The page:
“60 Painters shows off Toronto’s dynamic artists”, Murray White, Toronto Star, Toronto, On.

May 25, 2012, “60 Painters shows off Toronto’s dynamic artists”, Murray White, Toronto Star, Toronto, On.

VISUAL ARTS“60 Painters” shows off Toronto’s dynamic artistsBy Murray WhyteVisual Arts CriticFri., May 25, 2012timer6 min. read

It is what it says: “60 Painters,” an exhibition of squarely five-dozen Toronto (and at least tangentially Toronto-connected) artists beholden to the brush and canvas. And if that sounds like a lot in this era of photography, video, performance and conceptual whateverness, consider the task faced by curator Scott Sawtell.

“My original list was more like ‘200 Painters,’ ” says Sawtell, who teaches painting at Brock University and the OCAD University, and happens to be one of the 60. “The Toronto painting community is just so strong, and really seems to be growing.”

This is no small statement.

By the ’90s, as the realm of “serious” art had become dense and exclusive in its strict adherence to conceptualism, painting, at least as a practice that seemed fresh and alive, had come to be seen more as quaint anachronism than vital and contemporary.

Much has changed in the past decade, though. Welcome convergence between media has opened the door wide again to painters, and a breadth of young, rigorously gifted artists have taken up the cause in surprisingly fresh, unique ways.

“60 Painters” accomplishes the welcome task of drawing a clear line from an older generation of established painters and some of the young artists striking their own, new paths with the old form.

At Humber College’s Art and Media Studios in South Etobicoke, where Sawtell found the expanse of vacant space he needed between spring and summer sessions — more on that later — he puts major figures like Denyse Thomasos next to 2007 OCAD graduate Stanzie Tooth, and the pairing, of Thomasos’ kinetic layering of colourfully indistinct architectural form next to Tooth’s carefully dabbed, tricolor abstraction, simply sings. A broken ship’s hull crumpled in a grip of ice by young painter Bogdan Luca sits in cryptic opposition across a black-walled room from senior artist Wanda Koop’s eerie, angular crimson landscape, fitted with twin searing floodlights. Shelly Adler’s gorgeously elegant, signature large-scale portraiture shares a corner with the aggressively thick, gorily oil-laden work of up-and-comer Kim Dorland.

Sawtell made no distinctions for age, style, experience or reputation. Alongside such relative giants as David Urban, Will Gorlitz Harold Klunder and John Kissick, not to mention Koop and Thomasos, lesser-known artists like Heather Graham get their due. Graham in particular shines with a remarkably indistinct portrait in white and pale greys that’s both riveting and barely there.

“I was just trying to show a breadth, both of work but of established and up-and-coming,” Sawtell says. “My hope was to give an idea of new possibilities.” What Sawtell accomplishes, though, is a reinvigoration of the simple truth that endless possibilities persist in a form that’s been left for dead more times than anyone can count.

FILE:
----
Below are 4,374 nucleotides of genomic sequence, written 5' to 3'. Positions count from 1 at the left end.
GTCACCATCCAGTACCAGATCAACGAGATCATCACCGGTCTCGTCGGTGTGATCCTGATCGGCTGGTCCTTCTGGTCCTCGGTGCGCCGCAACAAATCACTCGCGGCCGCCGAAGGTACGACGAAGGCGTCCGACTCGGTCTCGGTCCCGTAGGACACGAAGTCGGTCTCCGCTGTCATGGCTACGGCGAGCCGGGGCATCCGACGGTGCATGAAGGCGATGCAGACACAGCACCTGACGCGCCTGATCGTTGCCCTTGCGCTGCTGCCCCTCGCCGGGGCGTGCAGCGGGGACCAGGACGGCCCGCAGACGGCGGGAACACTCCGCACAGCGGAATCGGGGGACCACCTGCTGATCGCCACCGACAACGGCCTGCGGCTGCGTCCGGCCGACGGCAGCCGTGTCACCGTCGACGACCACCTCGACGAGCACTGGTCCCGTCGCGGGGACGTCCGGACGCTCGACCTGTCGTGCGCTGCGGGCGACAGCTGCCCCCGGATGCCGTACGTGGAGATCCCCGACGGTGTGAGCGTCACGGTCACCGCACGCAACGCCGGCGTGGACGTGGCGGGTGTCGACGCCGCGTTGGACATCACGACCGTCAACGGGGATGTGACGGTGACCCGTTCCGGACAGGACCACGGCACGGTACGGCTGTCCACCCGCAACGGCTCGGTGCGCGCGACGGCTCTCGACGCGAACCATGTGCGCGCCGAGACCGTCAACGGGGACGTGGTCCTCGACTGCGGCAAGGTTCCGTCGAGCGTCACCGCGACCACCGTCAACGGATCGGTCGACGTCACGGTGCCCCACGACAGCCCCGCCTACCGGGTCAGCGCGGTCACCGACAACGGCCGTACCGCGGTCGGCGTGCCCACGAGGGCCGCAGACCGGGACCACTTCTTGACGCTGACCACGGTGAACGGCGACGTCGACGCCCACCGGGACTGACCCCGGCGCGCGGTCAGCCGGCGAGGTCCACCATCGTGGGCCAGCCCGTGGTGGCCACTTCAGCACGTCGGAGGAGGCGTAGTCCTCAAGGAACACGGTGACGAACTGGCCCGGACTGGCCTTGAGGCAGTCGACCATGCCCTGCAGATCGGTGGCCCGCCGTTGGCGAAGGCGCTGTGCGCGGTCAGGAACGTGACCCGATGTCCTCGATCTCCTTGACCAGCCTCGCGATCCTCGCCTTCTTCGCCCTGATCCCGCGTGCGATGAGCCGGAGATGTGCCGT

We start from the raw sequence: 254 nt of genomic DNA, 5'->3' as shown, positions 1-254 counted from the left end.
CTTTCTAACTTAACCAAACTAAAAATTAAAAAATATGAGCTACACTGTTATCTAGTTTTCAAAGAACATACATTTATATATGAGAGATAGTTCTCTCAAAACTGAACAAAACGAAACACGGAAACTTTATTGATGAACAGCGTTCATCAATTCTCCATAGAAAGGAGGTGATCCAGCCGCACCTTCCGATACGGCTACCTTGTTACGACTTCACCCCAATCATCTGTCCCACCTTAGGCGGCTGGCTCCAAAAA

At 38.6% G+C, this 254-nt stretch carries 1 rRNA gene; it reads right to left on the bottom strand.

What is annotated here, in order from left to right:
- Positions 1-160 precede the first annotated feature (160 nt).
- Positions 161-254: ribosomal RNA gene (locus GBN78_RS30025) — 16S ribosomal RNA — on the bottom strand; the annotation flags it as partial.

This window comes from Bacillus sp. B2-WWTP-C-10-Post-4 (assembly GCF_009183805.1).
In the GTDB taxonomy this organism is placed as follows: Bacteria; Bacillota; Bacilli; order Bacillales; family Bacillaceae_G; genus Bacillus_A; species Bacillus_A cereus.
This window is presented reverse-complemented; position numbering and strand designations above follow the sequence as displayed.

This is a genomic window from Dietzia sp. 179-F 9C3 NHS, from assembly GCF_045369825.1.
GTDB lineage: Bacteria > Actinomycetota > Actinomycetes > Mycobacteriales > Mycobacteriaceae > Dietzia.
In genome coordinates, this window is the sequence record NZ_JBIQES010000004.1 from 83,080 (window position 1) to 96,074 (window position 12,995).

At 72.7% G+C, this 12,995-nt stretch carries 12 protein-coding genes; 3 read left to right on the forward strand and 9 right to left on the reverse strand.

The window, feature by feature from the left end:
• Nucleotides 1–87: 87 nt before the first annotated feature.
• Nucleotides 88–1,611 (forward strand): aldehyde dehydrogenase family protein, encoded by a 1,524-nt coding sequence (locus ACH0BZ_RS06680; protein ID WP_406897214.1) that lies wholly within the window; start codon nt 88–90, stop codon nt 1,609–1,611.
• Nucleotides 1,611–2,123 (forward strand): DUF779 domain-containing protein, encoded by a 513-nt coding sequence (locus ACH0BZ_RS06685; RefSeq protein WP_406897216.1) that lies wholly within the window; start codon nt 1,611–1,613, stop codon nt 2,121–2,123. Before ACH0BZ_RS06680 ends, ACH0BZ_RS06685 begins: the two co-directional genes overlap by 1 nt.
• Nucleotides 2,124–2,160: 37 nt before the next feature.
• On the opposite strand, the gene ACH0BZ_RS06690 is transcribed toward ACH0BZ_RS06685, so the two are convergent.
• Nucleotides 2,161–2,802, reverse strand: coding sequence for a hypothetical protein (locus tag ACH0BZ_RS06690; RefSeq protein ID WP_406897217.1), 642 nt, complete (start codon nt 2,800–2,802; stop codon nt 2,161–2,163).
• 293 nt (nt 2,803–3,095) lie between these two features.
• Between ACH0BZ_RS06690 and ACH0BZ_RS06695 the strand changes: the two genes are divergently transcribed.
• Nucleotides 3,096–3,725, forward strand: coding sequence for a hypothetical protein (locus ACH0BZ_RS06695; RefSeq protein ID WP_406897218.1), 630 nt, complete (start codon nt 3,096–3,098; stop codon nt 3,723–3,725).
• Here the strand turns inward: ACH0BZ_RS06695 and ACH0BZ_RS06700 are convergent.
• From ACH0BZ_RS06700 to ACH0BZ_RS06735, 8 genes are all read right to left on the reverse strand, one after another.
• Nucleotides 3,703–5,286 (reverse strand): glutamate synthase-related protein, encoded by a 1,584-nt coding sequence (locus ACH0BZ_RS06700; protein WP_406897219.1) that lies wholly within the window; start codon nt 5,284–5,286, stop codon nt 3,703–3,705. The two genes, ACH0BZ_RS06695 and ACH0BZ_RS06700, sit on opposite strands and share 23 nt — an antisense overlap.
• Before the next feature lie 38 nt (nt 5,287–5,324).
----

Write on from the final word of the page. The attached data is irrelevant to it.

Whether in the early part of the 20th century, by photography and the age of mechanical reproduction or Dadaism’s ready-mades — signed urinals, fur-lined teacups — or later on, when the wake of 1950s first-generation abstraction was meant to signal the form’s end (the nails in the coffin being the advent of minimalism and conceptualism in the ’60s), painting has ebbed and flowed, but never stilled.

If anything, its various suppressions have allowed painting to be liberated, time and again, in exuberantly non-prescriptive ways. Maybe partly as a result, “60 Painters” has a charming humilty. In the Humber space, Sawtell spreads his exhibition through classrooms and along hallways lined with student lockers, occasionally splashing out into large rooms used during academic session as black-walled lecture halls and performance theatres. The idiosyncrasies of the venue supply ad-hoc moments of real wonder — as in one dark studio space where a striking, gestural work by Michael Davidson (called, in happily-appropriate accident, “Liberation”) looms above the others, hung on the studio’s stage.

Through the warren of hallways, Sawtell leaves gold coins (Tristram Lansdowne’s Typis Montis Ventris, a dizzying watercolour of a fractured volcano spewing pink froth, is one of these) leading, eventually, to “60 Painters’” beating heart: Humber’s film studio, where soaring ceilings fitted with a grid of light supports lend the works here an air of post-industrial grandeur (Adler’s piece, Nicki, a portrait of a young woman with glasses, lands in front of the film studio’s green screen, providing one of those magical ad hoc moments). Here, a dizzying abstract by Melanie Authier shares the wall with the conceptual play of Daniel Borins and Jennifer Marman; a dark figure thick with texture by John Brown sits close by, then Dorland, Adler, Thomasos and Tooth.

Every room seems to contain its own universe of breadth, anchored, of course, by its medium. Sawtell’s show is a microcosm of the medium’s remarkable adaptability, though he says he never intended it as such. “There’s no statement here,” he says. “I’ve seen a lot more painting around in the last four or five years, for sure, but I wasn’t really looking at hierarchies with this. If there’s a statement, it’s that there are a lot of amazing painters here, and let’s celebrate that.”

On Saturday May 26, “60 Painters” is holding a day-long symposium on painting, with lectures and panel discussions involving several of the exhibiting artists. For more information, please seehttp://60painters.com/. The exhibition continues at Humber College’s Art and Media Studios, 300 Birmingham Street, Etobicoke.

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